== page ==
Not Such a Big Night

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Sean Connery’s Bond scaled up the façade in Diamonds are Forever; he met Plenty O’ Toole at the craps table.

The hotel, called The Whyte House in the movie but in real life the Las Vegas Hilton, was in its prime then, in 1971. It was the biggest hotel in the world with its 30 floors and 3,000 rooms; to this day, it has the biggest sports book in Vegas.

Elvis performed at the Hilton year after year, eking out the last of his credibility. It was at the Hilton, too, that Muhammad Ali lost his heavyweight title in 1978, and Mike Tyson won his seven years later.

But nothing stays fresh for long in Las Vegas.

The LVH, as it was known when I stayed there, had long been overshadowed by the theme hotels. It is a block from the Strip, which in Vegas might be a hundred miles. But it had its own stop on the monorail and still looked impressive, if dated.

I was only there because I had got a mid-week deal with a double room for the price of a bed in a hostel. But as I stood in line in the cavernous lobby, with its marble floor and abundant staff, behind guests with designer luggage and look-how-rich-I-am watches, I felt out of place with my scruffy old backpack and started to worry that I had made a mistake and was going to be hit with a bill I could not afford.

There was no mistake, though: I had not overlooked a nought when I booked the room. More or less everything was extra and the extras were ambitiously priced, but they gave me a free credit line to try to entice me to the tables.

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Sin City. An agglomeration of modern-day temples of Bacchus. What goes on in Vegas stays in Vegas. You can – you are strongly encouraged to – leave all restraints at the city limits, do everything to unashamed excess, indulge your favourite vices, do what you like, so long as it looks somewhere near legal.

You can get luminous cocktails in four-foot long glasses, a family-sized bottle of Jim Bean or jeroboams and upwards of Champagne. The bars stay open all night and you can drink round the clock, if you want. I saw a woman in her fifties whom I imagined to be something like a partner in a big firm of accountants walking down the Strip with a glass of red wine in the middle of the day, and a girl in her twenties so hammered she could do nothing but slump in a doorway and sway.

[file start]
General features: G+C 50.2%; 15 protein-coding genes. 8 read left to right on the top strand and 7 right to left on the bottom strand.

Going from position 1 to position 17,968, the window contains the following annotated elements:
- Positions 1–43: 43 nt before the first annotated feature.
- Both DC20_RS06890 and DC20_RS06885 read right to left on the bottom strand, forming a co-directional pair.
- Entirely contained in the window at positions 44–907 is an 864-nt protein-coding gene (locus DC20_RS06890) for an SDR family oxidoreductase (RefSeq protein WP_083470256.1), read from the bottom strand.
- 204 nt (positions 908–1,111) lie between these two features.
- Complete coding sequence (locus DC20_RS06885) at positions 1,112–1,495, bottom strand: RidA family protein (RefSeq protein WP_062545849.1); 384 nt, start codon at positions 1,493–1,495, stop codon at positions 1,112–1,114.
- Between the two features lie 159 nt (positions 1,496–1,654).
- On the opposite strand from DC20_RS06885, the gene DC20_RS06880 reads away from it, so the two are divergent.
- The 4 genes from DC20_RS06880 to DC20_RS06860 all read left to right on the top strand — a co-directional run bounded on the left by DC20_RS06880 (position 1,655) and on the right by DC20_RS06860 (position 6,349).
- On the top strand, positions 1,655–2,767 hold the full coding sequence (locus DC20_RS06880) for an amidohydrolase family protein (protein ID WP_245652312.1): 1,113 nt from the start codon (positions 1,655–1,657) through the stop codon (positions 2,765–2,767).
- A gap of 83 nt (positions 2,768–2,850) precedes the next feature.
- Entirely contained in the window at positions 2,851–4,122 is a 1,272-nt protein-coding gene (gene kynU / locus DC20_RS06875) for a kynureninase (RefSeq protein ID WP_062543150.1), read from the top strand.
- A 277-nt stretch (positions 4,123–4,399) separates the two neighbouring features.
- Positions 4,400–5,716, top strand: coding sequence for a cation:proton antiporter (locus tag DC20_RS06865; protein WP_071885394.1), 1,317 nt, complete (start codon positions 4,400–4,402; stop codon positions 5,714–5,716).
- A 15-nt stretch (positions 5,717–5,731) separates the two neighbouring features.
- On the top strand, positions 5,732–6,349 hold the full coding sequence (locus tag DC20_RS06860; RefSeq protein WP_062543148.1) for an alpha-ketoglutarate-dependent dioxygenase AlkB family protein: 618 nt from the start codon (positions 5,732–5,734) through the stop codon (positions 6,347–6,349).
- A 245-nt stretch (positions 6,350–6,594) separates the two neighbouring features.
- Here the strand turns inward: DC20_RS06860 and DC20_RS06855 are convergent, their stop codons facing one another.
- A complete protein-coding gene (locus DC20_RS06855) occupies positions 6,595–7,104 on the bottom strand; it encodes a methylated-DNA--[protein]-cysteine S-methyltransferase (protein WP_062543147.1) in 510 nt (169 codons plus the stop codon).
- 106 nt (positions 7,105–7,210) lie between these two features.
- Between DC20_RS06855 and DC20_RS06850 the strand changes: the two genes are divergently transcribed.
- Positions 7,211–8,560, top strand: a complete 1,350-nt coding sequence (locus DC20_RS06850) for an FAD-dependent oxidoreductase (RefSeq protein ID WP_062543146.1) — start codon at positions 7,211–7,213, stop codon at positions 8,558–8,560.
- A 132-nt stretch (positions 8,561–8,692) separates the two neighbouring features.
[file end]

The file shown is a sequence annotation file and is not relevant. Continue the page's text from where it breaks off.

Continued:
You can lose your shirt, in circumstances forgotten halfway down a four-foot long cocktail or at any of the 197,000 slot machines, the 231 blackjack tables and goodness-knows-how-many roulette wheels.

You can splurge at celebrity chef restaurants – three Ramsays, two Robuchons, a Guy Savoy, a Pierre Gagnaire and half a dozen Wolfgang Pucks – or go to a buffet and pile your plate as high as the Stratosphere Tower.

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But none of that appealed half as much as a big hotel room with a bath and a sumptuous bed. For the best part of six months, I had slept in a succession of Asian guesthouses, overnight trains, Australasian hostels, sailing boats, and a notorious budget hotel in LA. The LVH might as well have been the seven star Burj Al Arab, for me. I had not seen a bath since I left London, and looked forward to seeing one again.

I was in bed by nine, without so much as a beer or a symbolic $1 bet, and very happy about it.

© Richard Senior 2015

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